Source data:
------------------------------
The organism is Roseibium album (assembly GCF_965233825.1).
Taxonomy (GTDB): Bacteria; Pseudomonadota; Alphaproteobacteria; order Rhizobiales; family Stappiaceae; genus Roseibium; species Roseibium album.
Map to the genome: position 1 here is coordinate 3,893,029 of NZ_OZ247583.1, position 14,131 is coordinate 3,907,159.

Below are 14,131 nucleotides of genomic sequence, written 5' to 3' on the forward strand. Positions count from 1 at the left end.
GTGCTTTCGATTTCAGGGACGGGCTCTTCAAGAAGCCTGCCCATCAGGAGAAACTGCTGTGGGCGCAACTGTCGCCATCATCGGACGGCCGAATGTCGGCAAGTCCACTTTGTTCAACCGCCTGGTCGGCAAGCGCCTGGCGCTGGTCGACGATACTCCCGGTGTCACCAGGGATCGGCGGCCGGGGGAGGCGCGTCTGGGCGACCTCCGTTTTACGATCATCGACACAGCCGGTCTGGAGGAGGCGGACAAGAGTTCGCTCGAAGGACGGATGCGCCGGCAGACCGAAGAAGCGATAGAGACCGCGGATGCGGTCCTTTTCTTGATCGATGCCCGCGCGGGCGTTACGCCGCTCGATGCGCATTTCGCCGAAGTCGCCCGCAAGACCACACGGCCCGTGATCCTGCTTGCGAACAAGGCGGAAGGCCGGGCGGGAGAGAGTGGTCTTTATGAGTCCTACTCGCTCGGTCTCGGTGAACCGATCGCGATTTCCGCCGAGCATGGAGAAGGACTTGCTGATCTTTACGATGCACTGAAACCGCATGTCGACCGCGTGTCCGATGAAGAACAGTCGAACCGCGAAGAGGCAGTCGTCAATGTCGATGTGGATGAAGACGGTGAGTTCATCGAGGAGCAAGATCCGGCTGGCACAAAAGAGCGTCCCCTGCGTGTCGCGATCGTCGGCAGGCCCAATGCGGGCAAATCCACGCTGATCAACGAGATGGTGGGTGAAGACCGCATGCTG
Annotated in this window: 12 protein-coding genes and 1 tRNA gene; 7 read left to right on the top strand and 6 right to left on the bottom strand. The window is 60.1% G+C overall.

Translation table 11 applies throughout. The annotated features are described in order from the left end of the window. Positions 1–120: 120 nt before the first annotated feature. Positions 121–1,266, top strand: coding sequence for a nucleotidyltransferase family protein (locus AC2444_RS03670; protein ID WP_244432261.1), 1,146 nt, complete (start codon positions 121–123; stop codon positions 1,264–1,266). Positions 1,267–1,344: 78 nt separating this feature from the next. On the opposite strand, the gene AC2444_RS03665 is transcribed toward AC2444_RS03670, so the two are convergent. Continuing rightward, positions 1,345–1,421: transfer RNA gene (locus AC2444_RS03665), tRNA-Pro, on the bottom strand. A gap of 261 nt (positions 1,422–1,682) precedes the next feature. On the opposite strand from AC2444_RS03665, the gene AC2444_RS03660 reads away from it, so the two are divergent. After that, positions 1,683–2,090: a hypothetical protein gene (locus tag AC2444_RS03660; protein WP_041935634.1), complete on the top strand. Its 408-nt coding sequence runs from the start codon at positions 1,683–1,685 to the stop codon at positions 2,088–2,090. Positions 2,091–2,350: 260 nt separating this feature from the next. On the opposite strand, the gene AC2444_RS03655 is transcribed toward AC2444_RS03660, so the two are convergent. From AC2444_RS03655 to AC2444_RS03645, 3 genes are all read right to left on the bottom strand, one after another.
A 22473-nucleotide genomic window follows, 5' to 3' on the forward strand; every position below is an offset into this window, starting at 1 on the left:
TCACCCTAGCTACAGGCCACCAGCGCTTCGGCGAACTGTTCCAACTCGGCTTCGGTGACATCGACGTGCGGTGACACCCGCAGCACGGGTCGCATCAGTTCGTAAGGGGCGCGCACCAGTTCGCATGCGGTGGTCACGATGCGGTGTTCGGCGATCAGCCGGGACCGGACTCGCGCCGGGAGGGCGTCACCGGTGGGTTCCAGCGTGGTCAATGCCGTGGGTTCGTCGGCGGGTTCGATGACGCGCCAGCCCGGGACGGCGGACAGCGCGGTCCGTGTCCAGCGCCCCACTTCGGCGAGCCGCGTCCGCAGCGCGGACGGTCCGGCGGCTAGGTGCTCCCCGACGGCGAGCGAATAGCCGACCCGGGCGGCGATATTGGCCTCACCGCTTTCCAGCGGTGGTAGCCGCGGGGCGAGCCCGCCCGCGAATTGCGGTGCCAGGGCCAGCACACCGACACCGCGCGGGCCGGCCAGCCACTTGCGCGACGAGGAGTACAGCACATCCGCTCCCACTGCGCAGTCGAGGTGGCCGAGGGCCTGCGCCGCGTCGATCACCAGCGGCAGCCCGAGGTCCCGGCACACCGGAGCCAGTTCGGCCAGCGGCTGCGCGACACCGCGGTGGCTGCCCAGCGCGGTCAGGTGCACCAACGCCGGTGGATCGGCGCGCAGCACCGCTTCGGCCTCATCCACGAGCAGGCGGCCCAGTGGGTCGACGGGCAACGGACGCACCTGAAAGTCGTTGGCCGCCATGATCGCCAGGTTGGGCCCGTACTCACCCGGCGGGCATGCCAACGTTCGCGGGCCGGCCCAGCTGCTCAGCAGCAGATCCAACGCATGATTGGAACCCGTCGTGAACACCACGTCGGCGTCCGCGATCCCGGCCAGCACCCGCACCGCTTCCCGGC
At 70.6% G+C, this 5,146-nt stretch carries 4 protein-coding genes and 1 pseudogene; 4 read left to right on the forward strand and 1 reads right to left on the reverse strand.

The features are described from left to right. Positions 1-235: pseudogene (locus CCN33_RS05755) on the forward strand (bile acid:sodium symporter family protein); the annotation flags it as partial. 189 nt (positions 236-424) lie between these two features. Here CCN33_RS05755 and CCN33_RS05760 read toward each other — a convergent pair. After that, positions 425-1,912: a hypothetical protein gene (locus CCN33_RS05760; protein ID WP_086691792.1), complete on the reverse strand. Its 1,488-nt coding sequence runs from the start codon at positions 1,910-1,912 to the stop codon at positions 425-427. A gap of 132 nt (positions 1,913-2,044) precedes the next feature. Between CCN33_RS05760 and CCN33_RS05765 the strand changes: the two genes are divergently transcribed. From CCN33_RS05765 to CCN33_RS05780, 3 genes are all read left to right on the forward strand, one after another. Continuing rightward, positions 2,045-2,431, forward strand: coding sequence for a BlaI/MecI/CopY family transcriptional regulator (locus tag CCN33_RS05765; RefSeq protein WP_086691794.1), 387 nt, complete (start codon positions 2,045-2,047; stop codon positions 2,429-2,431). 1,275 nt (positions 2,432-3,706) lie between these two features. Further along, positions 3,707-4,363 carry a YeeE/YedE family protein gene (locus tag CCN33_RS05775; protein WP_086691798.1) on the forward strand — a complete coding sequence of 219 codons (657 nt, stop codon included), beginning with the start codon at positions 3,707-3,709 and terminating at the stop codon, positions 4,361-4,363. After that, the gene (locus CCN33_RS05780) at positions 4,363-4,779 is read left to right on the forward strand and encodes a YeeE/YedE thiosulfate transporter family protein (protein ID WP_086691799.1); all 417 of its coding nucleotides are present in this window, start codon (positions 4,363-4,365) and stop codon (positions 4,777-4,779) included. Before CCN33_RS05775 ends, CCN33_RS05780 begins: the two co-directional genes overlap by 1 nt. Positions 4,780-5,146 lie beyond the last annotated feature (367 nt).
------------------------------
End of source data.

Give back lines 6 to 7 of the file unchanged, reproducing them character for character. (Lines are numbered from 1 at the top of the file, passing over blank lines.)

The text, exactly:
Annotated in this window: 12 protein-coding genes and 1 tRNA gene; 7 read left to right on the top strand and 6 right to left on the bottom strand. The window is 60.1% G+C overall.

Translation table 11 applies throughout. The annotated features are described in order from the left end of the window. Positions 1–120: 120 nt before the first annotated feature. Positions 121–1,266, top strand: coding sequence for a nucleotidyltransferase family protein (locus AC2444_RS03670; protein ID WP_244432261.1), 1,146 nt, complete (start codon positions 121–123; stop codon positions 1,264–1,266). Positions 1,267–1,344: 78 nt separating this feature from the next. On the opposite strand, the gene AC2444_RS03665 is transcribed toward AC2444_RS03670, so the two are convergent. Continuing rightward, positions 1,345–1,421: transfer RNA gene (locus AC2444_RS03665), tRNA-Pro, on the bottom strand. A gap of 261 nt (positions 1,422–1,682) precedes the next feature. On the opposite strand from AC2444_RS03665, the gene AC2444_RS03660 reads away from it, so the two are divergent. After that, positions 1,683–2,090: a hypothetical protein gene (locus tag AC2444_RS03660; protein WP_041935634.1), complete on the top strand. Its 408-nt coding sequence runs from the start codon at positions 1,683–1,685 to the stop codon at positions 2,088–2,090. Positions 2,091–2,350: 260 nt separating this feature from the next. On the opposite strand, the gene AC2444_RS03655 is transcribed toward AC2444_RS03660, so the two are convergent. From AC2444_RS03655 to AC2444_RS03645, 3 genes are all read right to left on the bottom strand, one after another.